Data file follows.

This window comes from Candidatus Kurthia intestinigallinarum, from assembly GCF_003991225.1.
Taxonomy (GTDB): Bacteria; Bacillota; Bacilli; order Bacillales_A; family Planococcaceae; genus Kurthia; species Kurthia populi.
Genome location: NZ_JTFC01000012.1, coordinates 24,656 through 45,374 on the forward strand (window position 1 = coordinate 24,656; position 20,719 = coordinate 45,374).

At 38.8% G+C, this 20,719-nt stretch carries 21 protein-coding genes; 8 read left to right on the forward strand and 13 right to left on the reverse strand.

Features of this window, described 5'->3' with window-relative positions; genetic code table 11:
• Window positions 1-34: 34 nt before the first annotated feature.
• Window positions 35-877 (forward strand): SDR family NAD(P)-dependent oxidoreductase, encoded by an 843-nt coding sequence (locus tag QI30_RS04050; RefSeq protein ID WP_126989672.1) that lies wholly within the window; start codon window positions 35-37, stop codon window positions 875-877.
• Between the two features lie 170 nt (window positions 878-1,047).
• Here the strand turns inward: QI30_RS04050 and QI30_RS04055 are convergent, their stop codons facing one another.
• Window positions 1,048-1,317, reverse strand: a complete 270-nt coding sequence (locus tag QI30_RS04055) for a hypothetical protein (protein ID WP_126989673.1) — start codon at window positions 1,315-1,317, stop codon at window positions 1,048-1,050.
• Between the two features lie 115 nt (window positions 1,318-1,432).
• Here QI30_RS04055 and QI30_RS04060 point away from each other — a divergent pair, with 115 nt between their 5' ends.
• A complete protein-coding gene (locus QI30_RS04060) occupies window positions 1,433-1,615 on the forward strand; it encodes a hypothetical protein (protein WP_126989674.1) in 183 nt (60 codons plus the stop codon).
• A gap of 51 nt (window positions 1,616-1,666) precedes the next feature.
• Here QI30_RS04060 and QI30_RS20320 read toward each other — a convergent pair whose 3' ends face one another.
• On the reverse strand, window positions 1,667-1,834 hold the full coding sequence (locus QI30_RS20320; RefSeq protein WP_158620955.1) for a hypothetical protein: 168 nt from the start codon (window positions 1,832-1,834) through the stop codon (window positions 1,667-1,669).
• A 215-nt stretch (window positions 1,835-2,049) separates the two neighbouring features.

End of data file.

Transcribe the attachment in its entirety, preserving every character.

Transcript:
This window comes from Candidatus Kurthia intestinigallinarum, from assembly GCF_003991225.1.
Taxonomy (GTDB): Bacteria; Bacillota; Bacilli; order Bacillales_A; family Planococcaceae; genus Kurthia; species Kurthia populi.
Genome location: NZ_JTFC01000012.1, coordinates 24,656 through 45,374 on the forward strand (window position 1 = coordinate 24,656; position 20,719 = coordinate 45,374).

At 38.8% G+C, this 20,719-nt stretch carries 21 protein-coding genes; 8 read left to right on the forward strand and 13 right to left on the reverse strand.

Features of this window, described 5'->3' with window-relative positions; genetic code table 11:
• Window positions 1-34: 34 nt before the first annotated feature.
• Window positions 35-877 (forward strand): SDR family NAD(P)-dependent oxidoreductase, encoded by an 843-nt coding sequence (locus tag QI30_RS04050; RefSeq protein ID WP_126989672.1) that lies wholly within the window; start codon window positions 35-37, stop codon window positions 875-877.
• Between the two features lie 170 nt (window positions 878-1,047).
• Here the strand turns inward: QI30_RS04050 and QI30_RS04055 are convergent, their stop codons facing one another.
• Window positions 1,048-1,317, reverse strand: a complete 270-nt coding sequence (locus tag QI30_RS04055) for a hypothetical protein (protein ID WP_126989673.1) — start codon at window positions 1,315-1,317, stop codon at window positions 1,048-1,050.
• Between the two features lie 115 nt (window positions 1,318-1,432).
• Here QI30_RS04055 and QI30_RS04060 point away from each other — a divergent pair, with 115 nt between their 5' ends.
• A complete protein-coding gene (locus QI30_RS04060) occupies window positions 1,433-1,615 on the forward strand; it encodes a hypothetical protein (protein WP_126989674.1) in 183 nt (60 codons plus the stop codon).
• A gap of 51 nt (window positions 1,616-1,666) precedes the next feature.
• Here QI30_RS04060 and QI30_RS20320 read toward each other — a convergent pair whose 3' ends face one another.
• On the reverse strand, window positions 1,667-1,834 hold the full coding sequence (locus QI30_RS20320; RefSeq protein WP_158620955.1) for a hypothetical protein: 168 nt from the start codon (window positions 1,832-1,834) through the stop codon (window positions 1,667-1,669).
• A 215-nt stretch (window positions 1,835-2,049) separates the two neighbouring features.